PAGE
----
07 March 2007

Royal legacy #22 -- the 1974 Royals (77-85)

1974 was another season of high hopes ending in disappointment after the team gave eventual world champion Oakland all it could handle in 1973 only to fall six games short. 43-year-old manager Jack McKeon was entering the second season of his first MLB managerial stint in '74 and young 3B George Brett would play his first full season in the majors and finish third in the RoY voting. Other pieces of the puzzle that made the late '70s Royals great like OF Amos Otis, 1B John Mayberry and DH Hal McRae were already in place but things didn't go right from opening day as the team stumbled to an 8-11 April record, original GM Cedric Tallis was fired in June in a controversial move by owner Ewing Kaufmann, and despite righting the ship somewhat in the mid-season, a late swoon would drop KC out of contention. Within a season, McKeon would join Tallis outside the organization and land in Oakland while Tallis took over the Yankees in 1980. The numbers were there team-wise for KC, for the most part, but inconsistency would doom the team's pennant chances. KC hit .259 as a team in '74 for sixth in the AL while posting an OBP of .326 for fifth and a subpar .364 slugging average for 11th. Once again the team had doubles power and triples speed but no longball pop as the team was second in the league in two- and three-baggers but last in homers with 89 as a team (four members of the A's combined for more than the Royals team). The team was second in steals in the AL and third in walks but scored only 667 runs for 7th in the AL. Pitching was the same way as the team posted a 3.51 ERA for fourth in the AL and allowed only 91 HR (second to Oakland) with 13 shutouts (third) but gave up a league-high 1,477 hits while finishing in the bottom half of the league in Ks, runs allowed and saves.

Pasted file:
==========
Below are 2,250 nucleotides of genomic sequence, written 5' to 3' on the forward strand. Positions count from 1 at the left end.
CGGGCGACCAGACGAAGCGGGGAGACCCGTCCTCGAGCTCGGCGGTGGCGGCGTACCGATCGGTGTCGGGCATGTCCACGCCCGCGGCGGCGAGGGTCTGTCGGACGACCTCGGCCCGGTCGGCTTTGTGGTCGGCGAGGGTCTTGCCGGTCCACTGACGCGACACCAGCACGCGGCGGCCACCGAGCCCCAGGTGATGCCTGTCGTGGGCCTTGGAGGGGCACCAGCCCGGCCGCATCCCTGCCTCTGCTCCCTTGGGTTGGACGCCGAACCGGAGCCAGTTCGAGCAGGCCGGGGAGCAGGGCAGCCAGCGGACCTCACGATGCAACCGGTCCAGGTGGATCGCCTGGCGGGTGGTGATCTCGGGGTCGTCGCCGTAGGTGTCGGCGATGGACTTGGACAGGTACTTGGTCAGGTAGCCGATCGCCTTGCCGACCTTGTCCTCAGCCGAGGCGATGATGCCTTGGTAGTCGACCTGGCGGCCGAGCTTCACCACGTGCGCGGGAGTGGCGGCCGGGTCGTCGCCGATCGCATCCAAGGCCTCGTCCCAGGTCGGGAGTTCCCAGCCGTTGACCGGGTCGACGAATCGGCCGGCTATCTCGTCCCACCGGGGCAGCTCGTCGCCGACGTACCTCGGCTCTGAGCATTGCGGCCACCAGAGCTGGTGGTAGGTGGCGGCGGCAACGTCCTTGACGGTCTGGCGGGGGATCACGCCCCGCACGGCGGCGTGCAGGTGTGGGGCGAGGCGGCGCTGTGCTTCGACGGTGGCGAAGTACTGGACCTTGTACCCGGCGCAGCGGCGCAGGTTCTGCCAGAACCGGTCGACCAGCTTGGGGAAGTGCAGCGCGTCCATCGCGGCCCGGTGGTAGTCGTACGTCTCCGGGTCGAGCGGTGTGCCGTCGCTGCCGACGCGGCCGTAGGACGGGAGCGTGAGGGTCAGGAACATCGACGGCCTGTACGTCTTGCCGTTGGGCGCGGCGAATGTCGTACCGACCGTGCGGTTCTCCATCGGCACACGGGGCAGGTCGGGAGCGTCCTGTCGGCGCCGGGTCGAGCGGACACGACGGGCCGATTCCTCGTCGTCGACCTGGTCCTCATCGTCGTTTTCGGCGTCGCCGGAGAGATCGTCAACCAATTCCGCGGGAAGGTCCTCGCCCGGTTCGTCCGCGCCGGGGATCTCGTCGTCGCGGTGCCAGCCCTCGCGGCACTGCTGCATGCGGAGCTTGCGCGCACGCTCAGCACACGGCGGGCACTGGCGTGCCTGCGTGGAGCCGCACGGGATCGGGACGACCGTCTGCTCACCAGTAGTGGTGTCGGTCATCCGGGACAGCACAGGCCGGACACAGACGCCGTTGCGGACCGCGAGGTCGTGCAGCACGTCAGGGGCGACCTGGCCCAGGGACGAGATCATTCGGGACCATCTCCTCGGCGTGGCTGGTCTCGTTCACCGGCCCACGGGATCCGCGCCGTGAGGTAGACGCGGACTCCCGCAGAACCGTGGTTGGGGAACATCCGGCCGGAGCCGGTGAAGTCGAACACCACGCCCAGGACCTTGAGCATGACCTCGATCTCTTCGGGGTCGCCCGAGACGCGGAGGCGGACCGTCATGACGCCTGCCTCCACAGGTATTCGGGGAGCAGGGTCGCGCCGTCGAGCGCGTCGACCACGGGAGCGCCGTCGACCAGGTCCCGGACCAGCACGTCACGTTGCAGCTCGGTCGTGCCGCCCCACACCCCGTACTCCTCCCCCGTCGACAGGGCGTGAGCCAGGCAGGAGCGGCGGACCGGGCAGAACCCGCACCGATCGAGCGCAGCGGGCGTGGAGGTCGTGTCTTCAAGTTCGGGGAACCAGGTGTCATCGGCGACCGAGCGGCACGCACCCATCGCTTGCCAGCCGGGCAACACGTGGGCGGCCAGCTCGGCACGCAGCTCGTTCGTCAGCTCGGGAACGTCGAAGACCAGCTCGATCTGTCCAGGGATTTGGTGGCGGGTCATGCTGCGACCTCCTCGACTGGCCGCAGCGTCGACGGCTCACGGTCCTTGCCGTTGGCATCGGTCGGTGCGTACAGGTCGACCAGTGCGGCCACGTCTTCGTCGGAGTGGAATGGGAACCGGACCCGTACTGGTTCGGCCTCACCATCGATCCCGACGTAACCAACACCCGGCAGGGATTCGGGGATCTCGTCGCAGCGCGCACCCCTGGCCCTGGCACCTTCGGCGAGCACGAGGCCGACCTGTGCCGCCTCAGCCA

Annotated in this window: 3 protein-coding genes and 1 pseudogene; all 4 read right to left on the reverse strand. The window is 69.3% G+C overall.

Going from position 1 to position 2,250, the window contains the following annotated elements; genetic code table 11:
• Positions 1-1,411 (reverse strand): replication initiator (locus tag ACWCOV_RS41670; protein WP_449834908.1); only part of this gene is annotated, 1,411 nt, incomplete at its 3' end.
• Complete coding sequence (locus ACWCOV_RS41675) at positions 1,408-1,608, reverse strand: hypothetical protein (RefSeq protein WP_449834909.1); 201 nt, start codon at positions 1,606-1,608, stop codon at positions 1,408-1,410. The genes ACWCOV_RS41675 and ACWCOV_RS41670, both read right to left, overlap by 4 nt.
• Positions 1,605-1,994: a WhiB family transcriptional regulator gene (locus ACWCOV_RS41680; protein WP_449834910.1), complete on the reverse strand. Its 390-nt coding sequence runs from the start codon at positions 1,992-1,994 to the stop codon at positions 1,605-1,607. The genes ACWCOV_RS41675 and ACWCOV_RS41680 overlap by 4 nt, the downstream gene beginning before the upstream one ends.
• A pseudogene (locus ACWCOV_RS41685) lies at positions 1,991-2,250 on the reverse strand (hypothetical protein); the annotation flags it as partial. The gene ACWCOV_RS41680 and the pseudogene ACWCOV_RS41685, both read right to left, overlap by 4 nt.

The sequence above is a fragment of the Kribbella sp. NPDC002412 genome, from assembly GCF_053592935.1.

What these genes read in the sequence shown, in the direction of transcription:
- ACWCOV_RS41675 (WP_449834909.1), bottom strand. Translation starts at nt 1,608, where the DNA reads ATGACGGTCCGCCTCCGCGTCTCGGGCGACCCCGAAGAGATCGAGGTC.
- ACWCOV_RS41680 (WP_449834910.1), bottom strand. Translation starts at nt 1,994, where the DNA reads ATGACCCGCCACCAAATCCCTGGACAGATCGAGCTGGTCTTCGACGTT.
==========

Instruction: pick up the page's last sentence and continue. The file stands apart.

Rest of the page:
Tallis made some moves to try and carry the momentum of an 88-win '73 into '74 but few worked out too well. 1B/DH Tony Solaita came in via the Rule V draft and gave KC two good seasons; original Royal Ed Kirkpatrick joined Kurt Bevacqua in a trade to Pittsburgh for P Nelson Briles, who didn't dazzle much in two seasons; Lou Piniella was sent to New York after a disappointing 1973 and revived his care
er in exchange for two seasons of aging reliever Lindy McDaniel; and a February trade brought in a past-his-prime OF Vada Pinson, who also didn't step up. Tallis' final draft in June didn't pan out in much other than first-rounder OF Willie Wilson. P Sammy Stewart was picked up in round 28 but didn't sign and would end up with a world champion in Baltimore, and the team missed out on pitchers Ed Whitson and Jim Clancy in the early rounds. Tallis got his walking papers in mid-June and the GM reins were handed to Joe Burke, who within a month had traded to return Bevacqua to KC and sold closer Gene Garber to the Phillies. Burke tried to pull 1B Orlando Cepeda off the scrap heap for an August shot of power but that move didn't work as Cepeda slugged only .290. After the season, Burke would bring in washed-up Harmon Killebrew and sell Bevacqua to Milwaukee as none of his moves would bring any guys in for the AL West run in '75.

The '74 Royals lineup was sprinkled with talent and mediocrity as McRae led the way in his first season as a primary DH. He finished third in the AL with a .310 BA while getting on base at a .375 clip and slugging .475 for an .850 OPS. He took another piece of the team triple crown with 88 RBI and slugged 36 dou